"If the government makes major cuts in federal spending this year in an effort to reduce the budget deficit, do you think these cuts will: [randomize] help the job situation/hurt the job situation, or not have much of an effect either way?"

    Help - 18%
    Hurt - 34%
    Not have much of an effect either way -- 41%

In this poll, almost twice as many respondents thought large spending reductions would hurt the job situation than would help it. But most respondents thought it wouldn't make much difference.

The article goes on to say that Keynesian economics may be more accepted than is believed:

The number of Americans who genuinely and passionately believe that massive spending cuts would really create millions of new jobs is therefore likely closer to the 20%
The conclusion was the poll results reflect a general lack of confidence in government and the fact many people have no idea how to go about creating jobs.

Isn't that a big opening for progressives to work towards moving the country back to Keynesian economics and a full employment policy?

My understanding is the authors believe the traditional Democratic Keynesian rhetoric goes right past many people because the public doesn't have the same confidence in government they had a generation ago. The race to the bottom has been going on for 30 years now and people are very discouraged and assume not much will ever be done.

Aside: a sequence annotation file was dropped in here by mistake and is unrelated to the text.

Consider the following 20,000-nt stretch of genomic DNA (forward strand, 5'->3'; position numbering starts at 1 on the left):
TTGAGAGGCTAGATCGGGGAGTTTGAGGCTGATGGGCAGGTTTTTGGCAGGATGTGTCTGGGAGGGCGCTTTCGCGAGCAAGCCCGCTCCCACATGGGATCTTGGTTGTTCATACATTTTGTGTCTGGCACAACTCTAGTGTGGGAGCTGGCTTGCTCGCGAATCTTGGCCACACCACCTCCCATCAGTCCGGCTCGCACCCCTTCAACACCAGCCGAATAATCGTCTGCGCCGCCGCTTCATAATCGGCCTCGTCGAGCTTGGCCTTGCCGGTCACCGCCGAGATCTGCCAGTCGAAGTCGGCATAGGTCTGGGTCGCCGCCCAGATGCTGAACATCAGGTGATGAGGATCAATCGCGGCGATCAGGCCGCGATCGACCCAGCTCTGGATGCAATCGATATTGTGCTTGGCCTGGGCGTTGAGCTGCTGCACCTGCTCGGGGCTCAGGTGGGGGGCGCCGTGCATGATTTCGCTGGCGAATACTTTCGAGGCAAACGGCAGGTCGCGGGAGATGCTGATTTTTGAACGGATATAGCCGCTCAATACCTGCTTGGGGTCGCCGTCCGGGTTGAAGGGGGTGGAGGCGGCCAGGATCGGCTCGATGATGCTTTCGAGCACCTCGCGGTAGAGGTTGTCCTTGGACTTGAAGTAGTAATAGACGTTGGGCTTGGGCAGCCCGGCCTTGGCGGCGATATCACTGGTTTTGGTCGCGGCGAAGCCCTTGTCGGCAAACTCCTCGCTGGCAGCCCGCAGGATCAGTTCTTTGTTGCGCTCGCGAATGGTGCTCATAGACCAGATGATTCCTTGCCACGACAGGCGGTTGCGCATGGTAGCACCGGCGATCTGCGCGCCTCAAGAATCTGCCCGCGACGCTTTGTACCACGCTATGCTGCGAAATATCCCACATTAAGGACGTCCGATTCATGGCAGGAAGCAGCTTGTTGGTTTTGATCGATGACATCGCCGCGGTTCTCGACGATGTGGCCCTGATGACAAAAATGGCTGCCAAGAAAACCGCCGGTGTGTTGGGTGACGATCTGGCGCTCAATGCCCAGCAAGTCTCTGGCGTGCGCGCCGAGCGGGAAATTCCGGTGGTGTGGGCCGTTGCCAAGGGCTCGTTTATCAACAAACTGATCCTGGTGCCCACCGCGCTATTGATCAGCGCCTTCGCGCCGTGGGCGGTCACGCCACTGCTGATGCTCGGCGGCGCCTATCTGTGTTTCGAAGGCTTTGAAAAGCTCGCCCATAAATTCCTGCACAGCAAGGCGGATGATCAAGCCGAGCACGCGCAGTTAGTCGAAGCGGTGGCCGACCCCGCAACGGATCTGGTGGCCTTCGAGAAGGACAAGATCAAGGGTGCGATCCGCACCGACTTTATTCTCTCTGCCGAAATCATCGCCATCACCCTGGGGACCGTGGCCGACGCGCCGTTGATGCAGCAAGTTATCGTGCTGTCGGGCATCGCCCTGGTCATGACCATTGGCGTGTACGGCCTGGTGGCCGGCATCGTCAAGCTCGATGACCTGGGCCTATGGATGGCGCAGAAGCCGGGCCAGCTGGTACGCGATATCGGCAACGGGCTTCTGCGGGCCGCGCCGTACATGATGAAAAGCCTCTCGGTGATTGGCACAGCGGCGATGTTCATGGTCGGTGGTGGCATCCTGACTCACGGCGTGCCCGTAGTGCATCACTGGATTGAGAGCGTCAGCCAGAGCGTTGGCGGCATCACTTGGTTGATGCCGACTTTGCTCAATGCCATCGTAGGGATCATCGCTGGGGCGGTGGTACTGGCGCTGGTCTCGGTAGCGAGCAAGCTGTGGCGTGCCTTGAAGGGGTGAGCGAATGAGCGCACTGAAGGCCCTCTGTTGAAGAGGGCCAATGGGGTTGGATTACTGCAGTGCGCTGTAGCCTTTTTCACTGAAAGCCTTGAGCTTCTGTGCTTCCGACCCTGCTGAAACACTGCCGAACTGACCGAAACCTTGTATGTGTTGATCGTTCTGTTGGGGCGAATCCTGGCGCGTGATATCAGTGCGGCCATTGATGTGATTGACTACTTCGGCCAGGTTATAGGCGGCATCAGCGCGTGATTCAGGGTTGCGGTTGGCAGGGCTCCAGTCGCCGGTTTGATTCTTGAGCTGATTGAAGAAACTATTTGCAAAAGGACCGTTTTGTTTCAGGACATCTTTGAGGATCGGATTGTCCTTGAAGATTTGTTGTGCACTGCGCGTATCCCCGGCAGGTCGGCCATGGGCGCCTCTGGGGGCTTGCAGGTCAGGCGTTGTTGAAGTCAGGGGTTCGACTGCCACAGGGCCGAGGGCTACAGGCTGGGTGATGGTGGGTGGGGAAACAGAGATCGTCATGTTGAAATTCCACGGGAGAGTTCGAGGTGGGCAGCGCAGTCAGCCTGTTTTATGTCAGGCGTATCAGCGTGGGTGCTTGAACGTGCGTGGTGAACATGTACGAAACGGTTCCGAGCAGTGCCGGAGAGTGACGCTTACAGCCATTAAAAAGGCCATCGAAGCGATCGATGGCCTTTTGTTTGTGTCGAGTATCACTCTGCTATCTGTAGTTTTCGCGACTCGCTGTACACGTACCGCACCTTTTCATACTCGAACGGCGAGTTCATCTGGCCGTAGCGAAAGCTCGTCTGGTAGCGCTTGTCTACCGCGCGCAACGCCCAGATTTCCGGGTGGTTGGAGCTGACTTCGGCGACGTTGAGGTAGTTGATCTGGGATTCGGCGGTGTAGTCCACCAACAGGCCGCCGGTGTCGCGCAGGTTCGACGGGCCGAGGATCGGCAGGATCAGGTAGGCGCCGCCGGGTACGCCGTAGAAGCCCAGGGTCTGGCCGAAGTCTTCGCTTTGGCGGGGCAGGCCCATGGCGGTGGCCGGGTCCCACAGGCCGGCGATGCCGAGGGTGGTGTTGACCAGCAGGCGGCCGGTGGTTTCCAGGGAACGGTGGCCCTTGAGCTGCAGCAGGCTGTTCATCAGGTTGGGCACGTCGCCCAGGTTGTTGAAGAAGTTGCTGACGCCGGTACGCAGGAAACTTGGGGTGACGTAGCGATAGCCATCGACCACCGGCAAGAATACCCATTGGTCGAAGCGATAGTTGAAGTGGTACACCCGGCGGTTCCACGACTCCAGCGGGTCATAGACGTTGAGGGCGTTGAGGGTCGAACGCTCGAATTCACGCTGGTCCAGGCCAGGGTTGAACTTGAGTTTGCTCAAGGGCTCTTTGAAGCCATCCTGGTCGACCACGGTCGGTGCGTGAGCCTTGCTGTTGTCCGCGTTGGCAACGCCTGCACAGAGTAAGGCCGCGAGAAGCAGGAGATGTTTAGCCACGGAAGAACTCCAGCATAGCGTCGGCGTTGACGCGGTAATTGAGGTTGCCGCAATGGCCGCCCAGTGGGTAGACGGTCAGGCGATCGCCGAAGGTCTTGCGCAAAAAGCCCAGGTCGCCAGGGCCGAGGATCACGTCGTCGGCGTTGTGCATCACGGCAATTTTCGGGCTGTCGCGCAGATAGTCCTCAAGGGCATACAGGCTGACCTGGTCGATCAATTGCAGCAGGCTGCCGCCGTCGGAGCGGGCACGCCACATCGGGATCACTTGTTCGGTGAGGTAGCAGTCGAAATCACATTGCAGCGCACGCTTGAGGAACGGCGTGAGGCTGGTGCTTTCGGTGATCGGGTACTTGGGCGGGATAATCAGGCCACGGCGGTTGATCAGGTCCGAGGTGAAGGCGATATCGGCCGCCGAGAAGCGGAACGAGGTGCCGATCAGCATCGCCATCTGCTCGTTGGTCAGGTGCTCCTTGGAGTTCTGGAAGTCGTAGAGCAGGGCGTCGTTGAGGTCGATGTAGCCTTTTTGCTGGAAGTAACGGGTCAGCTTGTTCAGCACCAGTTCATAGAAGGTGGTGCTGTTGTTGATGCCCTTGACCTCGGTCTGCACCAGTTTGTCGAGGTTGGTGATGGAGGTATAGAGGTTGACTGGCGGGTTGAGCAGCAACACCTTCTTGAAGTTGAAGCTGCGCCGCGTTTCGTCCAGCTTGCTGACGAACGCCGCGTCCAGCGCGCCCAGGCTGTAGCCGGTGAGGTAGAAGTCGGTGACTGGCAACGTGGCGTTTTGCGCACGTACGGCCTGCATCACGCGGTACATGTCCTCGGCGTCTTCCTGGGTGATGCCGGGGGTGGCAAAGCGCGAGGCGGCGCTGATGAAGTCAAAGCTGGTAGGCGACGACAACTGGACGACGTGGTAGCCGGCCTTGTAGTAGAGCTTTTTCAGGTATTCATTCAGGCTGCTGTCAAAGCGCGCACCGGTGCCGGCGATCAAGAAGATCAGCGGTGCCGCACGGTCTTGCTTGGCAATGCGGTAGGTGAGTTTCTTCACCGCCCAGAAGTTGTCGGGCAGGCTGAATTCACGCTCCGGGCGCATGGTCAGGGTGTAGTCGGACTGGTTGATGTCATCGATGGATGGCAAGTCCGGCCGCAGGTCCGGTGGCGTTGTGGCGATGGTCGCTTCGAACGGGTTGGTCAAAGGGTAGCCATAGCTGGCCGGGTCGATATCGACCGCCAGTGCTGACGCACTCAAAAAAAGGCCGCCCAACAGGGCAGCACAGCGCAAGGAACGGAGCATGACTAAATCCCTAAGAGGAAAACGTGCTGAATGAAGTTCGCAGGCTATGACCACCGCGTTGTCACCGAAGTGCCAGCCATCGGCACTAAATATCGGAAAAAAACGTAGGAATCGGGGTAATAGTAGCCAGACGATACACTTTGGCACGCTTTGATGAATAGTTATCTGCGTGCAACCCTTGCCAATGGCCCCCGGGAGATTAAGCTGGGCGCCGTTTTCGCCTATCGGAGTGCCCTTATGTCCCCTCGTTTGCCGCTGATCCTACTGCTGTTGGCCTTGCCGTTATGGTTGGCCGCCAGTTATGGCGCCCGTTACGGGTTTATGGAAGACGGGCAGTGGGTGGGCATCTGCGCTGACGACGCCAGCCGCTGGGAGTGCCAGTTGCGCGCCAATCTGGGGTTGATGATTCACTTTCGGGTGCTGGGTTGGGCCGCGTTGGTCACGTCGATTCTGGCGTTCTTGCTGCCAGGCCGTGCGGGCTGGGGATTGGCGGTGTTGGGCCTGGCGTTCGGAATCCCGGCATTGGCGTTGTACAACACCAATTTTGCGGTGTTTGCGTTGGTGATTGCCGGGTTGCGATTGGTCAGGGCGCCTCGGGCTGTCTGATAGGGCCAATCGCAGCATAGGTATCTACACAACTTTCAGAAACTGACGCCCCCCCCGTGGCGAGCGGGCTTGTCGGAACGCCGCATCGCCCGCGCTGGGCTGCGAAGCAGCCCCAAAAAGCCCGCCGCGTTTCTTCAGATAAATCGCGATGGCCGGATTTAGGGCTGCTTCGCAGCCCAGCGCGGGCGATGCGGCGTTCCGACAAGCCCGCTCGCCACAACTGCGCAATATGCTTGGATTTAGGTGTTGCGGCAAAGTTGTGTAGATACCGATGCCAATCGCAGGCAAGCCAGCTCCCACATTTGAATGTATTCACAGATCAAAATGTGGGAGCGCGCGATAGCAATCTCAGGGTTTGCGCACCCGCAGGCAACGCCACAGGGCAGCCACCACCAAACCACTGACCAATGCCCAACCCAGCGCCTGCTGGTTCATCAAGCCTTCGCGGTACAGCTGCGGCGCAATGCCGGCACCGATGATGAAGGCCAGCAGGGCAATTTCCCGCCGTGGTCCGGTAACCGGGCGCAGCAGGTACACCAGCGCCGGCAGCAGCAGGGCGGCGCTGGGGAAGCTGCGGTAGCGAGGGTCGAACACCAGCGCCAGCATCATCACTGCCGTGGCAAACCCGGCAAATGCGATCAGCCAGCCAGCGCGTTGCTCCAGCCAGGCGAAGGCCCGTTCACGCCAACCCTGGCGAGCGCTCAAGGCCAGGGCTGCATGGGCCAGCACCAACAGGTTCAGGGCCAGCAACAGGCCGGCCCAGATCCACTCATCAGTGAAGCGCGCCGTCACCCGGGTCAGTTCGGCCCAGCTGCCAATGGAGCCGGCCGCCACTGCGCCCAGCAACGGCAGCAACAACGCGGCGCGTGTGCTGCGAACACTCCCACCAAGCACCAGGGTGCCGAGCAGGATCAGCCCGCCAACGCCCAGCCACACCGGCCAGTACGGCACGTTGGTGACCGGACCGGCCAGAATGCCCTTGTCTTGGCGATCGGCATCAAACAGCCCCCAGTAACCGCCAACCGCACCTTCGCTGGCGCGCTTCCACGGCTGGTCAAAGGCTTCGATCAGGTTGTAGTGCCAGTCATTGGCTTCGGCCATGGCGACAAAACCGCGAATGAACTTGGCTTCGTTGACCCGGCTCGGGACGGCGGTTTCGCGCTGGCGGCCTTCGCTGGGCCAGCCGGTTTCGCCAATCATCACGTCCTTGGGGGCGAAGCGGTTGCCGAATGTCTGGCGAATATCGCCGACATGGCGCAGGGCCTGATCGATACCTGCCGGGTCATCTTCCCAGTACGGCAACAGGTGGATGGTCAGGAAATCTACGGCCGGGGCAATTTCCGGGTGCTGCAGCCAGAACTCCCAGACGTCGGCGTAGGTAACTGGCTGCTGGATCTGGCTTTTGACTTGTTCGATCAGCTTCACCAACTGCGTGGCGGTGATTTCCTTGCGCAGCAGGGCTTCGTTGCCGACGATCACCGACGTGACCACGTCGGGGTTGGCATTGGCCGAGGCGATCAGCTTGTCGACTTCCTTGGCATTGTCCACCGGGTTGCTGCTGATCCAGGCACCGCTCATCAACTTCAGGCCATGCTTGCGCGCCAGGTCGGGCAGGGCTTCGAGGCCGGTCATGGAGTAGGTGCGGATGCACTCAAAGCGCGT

I've seen such feelings here on Daily Kos. I've run into comments by people who are long term unemployed. I've run into diaries and comments by kossacks who used to earn a living wage, lost their job, and now work near minimum wage and exhausted their entire savings. I've run into comments by kossacks who don't feel they will ever be able to retire. I've run into comments by kossacks who run out of money part way through the month and don't know what they will eat. I read these comments and I can't blame any of them for feeling nobody represents them. How many other people are just a job loss, illness, or personal misfortune away from such a story?

That's partly what we are dealing with. We have to restore people's hope and people's faith that government can do something to improve their life. The last 30 years taught more and more people otherwise.

We also have to educate the public. Many people don't understand complex policy, but they understand their own life and struggles. I've found Keynesian economics is fairly easy to explain. If government spends money on jobs programs, unemployment, food stamps, health care, etc. this puts more money into people's pockets. If people spend more, it helps the economy. This is really a simple argument - but we need to make it over and over and over until it sticks in lower information voters minds.